Of all the various tactics one can use as part of an entrepreneurial strategy, the tactic which requires the most courage and fearlessness is perhaps the tactic of burning bridges and passing on opportunities in order to accomplish one’s personal goal, mission, and vision. During my short-lived days as a law student, one of my professors told me that it is a very bad idea to burn bridges and sever ties with people. But perhaps the opposite is true if we change our mentality. For instance, Steve Jobs and Bill Gates gave up an opportunity to go to Harvard in order to set up shop in their parents’ house and in turn become the top entrepreneurs of the world.
Thus, an entrepreneur can either conform to the system, or an entrepreneur can transform the system. It all depends on which path the entrepreneur decides to take. I have already discussed the “transformational” level of entrepreneurship in previous blog posts. By conforming, one becomes dependent on others. But by transforming, others become dependent on the entrepreneur. Although conformity is something that can be done easily and quickly, whereas transformation is gradual and slow, one can go back to the famous story of the “Tortoise and the Hare” to know that slow wins the race.
I cannot account for how many bridges I have burned and how many opportunities I have passed on in order to get to my current existential and eschatological state. I have gotten to the point where I have burned so many bridges and have passed on so many opportunities, that I am now at a point where God is my only friend, guide, and helper. As of recently, perhaps the biggest bridges I burned were LinkedIn and Twitter. Moreover, when people ignore you on LinkedIn and Twitter – even though your content is far superior than theirs and your utilization of social media is far more complex than theirs – it is perhaps a sign that the time is ripe to burn bridges and give people the proverbial middle finger.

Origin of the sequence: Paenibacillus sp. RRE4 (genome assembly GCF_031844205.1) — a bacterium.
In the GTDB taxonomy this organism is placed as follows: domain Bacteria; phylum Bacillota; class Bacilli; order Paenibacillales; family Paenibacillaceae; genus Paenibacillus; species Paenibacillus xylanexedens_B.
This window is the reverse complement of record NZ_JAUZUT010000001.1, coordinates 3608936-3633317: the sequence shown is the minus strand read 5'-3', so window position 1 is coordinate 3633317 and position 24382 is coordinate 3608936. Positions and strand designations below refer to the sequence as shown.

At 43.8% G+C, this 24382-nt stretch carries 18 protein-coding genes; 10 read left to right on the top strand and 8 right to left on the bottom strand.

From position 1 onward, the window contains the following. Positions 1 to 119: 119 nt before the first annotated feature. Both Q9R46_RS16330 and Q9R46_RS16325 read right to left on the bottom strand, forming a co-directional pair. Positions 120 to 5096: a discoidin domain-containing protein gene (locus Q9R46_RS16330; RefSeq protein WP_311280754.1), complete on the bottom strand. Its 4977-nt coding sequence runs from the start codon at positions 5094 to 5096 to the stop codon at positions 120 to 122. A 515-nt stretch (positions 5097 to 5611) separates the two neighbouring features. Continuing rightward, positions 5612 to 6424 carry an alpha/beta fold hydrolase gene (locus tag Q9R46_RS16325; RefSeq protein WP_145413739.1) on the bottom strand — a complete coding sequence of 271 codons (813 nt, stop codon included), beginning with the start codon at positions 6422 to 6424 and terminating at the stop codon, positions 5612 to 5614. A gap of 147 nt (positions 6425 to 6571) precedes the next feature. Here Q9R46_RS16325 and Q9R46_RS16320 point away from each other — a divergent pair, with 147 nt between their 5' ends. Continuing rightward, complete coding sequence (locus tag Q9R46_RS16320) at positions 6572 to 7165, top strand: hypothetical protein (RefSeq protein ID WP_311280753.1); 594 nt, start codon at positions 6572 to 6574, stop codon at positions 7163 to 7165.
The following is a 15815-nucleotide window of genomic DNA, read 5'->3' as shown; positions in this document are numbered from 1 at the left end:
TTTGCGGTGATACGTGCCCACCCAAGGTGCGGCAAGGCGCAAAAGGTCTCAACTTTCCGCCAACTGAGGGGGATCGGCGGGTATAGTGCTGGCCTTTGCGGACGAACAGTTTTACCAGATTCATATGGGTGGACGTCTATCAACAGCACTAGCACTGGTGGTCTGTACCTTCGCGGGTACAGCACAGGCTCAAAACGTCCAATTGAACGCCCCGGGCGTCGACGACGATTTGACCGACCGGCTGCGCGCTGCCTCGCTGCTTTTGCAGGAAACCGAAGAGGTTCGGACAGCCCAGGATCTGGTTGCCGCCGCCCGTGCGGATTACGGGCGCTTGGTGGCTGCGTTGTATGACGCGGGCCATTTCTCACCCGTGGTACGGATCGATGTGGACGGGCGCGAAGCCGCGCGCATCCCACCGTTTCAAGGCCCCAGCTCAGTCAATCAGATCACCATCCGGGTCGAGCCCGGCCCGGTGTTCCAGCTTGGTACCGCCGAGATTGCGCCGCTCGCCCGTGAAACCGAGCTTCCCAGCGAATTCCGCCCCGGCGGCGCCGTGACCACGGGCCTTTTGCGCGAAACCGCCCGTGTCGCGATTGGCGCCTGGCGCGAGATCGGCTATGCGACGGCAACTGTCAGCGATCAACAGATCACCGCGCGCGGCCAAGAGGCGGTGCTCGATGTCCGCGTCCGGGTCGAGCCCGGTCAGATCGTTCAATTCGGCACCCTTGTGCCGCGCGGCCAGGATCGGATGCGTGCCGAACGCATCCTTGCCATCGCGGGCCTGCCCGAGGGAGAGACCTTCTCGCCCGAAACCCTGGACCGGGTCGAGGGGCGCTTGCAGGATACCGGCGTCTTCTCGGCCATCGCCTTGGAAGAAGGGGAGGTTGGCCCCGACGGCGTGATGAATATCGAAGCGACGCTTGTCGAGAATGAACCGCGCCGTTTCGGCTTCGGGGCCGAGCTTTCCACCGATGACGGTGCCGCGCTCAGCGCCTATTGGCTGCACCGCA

Plus, after I found a few good friends through LinkedIn and Twitter, social media no longer served my entrepreneurial strategy and objective. Thus, after finding what I wanted to find on social media – namely, a couple of cool and interesting friends – I banked on the content quality of my blog rather than social media as the key to my entrepreneurial strategy. My niche market is an email list of government, journalism, academia, and student entities from around the globe, and there are other individuals around the world who view the blog on a regular basis. Also, I am still waiting on an invite from one of my friends in London for either coffee, tea, lunch, or dinner. But as Voltaire said: “When a woman says ‘no,’ it means ‘maybe.’ When a woman says ‘maybe,’ it means ‘yes.’ And if a woman says ‘yes,’ it means she is not a lady.”
There is also a concept in government known as “Track II Diplomacy.” This concept suggests that private individuals can conduct work of a diplomatic nature with individuals in other societies, which in turn will lead to diplomatic breakthroughs on an official level, or “Track I” level. Some of the greatest breakthroughs in “Track I” diplomacy came out of the “Track II” level. One of these breakthroughs is the “Oslo Accords” of 1993 signed in the White House between Israel and the ‘Palestinian Liberation Organization’ (PLO). The “Oslo Accords” were the result of private efforts on the part of a Norwegian scholar, which is perhaps a fact that is often forgotten or ignored. Thus, as they say, anything is possible.